at underlying causes. A child may refuse to do something to “save face” (such
as refusing to read because he/she perceives himself/herself as a “poor”
reader) because it is beyond his/her ability. As the child develops and begins to
recover with the proper treatment for their individual needs, he/she will need
to begin to accept that everything does not “revolve” around him/her and that
often an activity will need to end without any “heads-up” from you. However,
this is very individualized, as some children will have difficulty in transitions no
matter what, as well as potentially having adverse reactions to many of the
psychotropic medications. Stay flexible, while setting boundaries that are
practical for your situation. Consequences should fit the individual child’s
ability to understand their actions.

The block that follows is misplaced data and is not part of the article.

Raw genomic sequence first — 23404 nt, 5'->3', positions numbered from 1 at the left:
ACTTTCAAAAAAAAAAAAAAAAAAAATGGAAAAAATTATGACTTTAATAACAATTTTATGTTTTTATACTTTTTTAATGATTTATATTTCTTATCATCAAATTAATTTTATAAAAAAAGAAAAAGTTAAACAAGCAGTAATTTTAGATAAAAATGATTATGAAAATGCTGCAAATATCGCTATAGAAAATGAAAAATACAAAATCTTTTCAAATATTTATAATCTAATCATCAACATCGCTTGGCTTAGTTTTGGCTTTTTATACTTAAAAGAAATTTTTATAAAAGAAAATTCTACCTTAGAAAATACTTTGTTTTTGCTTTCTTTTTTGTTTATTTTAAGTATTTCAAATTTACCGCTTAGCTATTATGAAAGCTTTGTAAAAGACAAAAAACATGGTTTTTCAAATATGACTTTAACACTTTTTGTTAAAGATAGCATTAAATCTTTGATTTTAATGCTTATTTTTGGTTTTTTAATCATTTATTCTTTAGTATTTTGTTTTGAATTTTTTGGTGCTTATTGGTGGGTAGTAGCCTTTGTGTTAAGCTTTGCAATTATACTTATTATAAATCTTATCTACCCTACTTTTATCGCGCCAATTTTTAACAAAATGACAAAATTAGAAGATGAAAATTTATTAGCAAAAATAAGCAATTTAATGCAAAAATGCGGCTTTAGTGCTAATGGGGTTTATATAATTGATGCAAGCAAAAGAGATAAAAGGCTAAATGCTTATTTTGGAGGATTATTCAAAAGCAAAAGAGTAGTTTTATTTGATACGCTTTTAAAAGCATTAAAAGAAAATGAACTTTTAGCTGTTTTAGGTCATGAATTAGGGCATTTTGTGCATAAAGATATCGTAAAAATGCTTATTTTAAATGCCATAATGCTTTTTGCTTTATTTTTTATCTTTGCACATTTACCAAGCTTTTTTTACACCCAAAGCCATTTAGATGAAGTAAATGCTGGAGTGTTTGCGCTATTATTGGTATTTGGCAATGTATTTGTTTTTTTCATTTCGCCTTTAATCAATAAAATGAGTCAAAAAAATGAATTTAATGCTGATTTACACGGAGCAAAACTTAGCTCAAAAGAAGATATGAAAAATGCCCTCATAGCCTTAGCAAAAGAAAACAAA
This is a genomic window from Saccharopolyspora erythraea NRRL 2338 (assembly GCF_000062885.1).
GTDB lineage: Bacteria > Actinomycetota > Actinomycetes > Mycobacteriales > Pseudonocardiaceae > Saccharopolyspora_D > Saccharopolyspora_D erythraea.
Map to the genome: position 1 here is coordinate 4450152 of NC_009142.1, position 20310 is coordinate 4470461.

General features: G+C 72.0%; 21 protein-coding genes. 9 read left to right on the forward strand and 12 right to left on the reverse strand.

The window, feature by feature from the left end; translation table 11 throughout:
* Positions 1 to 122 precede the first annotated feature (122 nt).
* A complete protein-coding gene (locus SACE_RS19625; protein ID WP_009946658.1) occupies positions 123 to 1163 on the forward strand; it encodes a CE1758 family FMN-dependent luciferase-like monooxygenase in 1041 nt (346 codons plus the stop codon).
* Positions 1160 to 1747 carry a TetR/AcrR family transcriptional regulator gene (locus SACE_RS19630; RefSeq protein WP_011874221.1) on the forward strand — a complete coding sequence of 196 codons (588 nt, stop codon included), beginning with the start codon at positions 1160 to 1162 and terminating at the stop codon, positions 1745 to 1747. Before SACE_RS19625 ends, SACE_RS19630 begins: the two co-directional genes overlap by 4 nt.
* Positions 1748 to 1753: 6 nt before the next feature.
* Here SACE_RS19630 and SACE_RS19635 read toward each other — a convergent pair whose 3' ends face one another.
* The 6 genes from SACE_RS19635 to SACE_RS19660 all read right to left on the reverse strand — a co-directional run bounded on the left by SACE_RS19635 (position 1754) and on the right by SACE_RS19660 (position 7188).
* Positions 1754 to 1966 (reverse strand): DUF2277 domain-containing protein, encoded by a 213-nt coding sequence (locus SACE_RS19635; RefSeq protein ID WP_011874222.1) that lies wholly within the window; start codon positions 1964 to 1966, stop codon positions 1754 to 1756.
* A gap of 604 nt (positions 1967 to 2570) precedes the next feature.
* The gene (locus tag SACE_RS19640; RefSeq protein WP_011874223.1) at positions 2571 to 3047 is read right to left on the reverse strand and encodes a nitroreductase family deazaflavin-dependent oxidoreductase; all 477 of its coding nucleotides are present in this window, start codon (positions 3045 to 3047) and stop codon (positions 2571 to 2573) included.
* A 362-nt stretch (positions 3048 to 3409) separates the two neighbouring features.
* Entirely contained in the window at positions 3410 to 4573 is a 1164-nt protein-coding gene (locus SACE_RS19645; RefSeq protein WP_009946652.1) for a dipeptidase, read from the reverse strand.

*Understand that children with bipolar often have distorted perceptions of
reality. They may actually believe something to be true when it is known by
others to be untrue. They may make up stories which are believable to others,
or they may know the truth but attempt to make others believe them. When
asked, some children will state that they tell “mistruths” out of boredom or
because it makes them feel powerful. Other children may be having delusions
and/or hallucinations. Speak to your child’s therapist and/or treating doctor
about these issues.
Parenting an Unstable Child with Bipolar Disorder (continued)
*Learn to “pick your battles”. If you haven’t learned already, you’ll be saving
yourself from major health problems by evaluating what is and what is not
important in raising your ill child. When the child is at his/her most unstable, it
is often best to “let go” of what you would consider “normal” parenting, while
keeping the child as safe as possible. When deciding on whether to pursue a
behavior issue, whether it stems from the child’s illness or not, the parent will
need to prioritize the importance of different issues.
*Document (chart/journal) your child’s behaviors, mood swings, sleeping
cycles, menstrual cycles if applicable, statements made and anything that